Numbers Don’t Lie On The AT

Image result for appalachian trail sign

Only those who dare to fail greatly can ever achieve greatly.” –Robert F. Kennedy

“No Pain, No Rain, no Maine” – Common Appalachian Trail saying

Since the inception of our great nation, the Appalachian Trail has existed and snaked its way from Springer Mountain in Georgia all the way to Mt. Katahdin in Maine. Almost 2,200 miles of grueling mountains and rock covered trails that punish the body as well as the mind. Every year, thousands of people start the pilgrimage north (and some south) to see if they have what it takes,  both mentally and physically, to thru hike the distance.

The statistics for potential thru hikers are sobering. In 2016, 3,377 people started a thru hike of the AT. Compare that to 2010 when only 1,460 hikers began in an attempt to join the ranks of successful thru hikers. With that said, only 685 actually completed the trail in 2016. That represents just a little over a 20% completion rate. You would think that with all of the information out there, the number of folks completing a successful thru hike would be higher.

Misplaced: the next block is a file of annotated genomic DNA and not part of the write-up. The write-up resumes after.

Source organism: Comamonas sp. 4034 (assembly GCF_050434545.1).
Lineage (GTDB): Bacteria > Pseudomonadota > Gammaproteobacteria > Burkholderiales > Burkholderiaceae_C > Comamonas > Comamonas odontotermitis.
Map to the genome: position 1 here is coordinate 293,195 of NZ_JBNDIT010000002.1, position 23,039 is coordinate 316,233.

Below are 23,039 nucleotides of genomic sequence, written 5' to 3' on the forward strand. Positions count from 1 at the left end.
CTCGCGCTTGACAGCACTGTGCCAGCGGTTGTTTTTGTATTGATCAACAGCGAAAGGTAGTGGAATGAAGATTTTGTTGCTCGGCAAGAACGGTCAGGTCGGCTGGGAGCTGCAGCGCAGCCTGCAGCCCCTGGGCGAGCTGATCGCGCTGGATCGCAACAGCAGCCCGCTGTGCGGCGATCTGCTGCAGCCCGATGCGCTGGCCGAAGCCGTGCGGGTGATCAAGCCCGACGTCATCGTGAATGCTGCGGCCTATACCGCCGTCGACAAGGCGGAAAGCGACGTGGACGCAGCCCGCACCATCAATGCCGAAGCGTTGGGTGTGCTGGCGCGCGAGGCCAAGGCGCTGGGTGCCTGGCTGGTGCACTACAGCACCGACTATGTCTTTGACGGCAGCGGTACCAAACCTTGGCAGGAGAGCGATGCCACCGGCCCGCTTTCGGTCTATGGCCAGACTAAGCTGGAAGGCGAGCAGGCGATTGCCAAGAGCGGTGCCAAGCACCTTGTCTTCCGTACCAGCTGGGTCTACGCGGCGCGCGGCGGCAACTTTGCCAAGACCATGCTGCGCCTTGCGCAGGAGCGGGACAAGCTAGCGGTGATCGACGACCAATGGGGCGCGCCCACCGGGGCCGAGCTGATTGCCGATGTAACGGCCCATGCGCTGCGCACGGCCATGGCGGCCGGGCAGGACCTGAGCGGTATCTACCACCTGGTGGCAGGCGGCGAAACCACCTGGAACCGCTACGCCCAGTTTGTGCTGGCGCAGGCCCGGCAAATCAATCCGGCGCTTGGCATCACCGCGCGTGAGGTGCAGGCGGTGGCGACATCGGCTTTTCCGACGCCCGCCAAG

So then why do so many hikers not finish the thru hike they begin? I suppose that many times you have physical injuries which can be brought on by many factors. Accidents, poor preparation and the constant feeling of  being uncomfortable for long periods of time that some people find to be not worth it. The mental aspect, unseen and mostly unheard, can end a thru hike as quickly as a broken ankle. That nagging voice that is in your head  constantly telling you, “Just quit. The pain, being wet and miserable can all be over.”

My thoughts are this-I am firm believer that if you are properly prepared to thru hike the AT, then the odds of you completing it go up rather than down. To me, this means you need to be realistic during the prep period. Realistic about living outdoors for six months, realistic about the weather, realistic about not being around your family and realistic about your own physical condition, age and medical issues.

So why this post? Why am I researching the failure rate of AT thru hikers? It is my hope and my intention that shortly after my retirement in 2-3 years time I will undertake a thru hike. Northbound from Springer to Katahdin. 5,000,000 (or so) steps.

Let the preparations begin!

 

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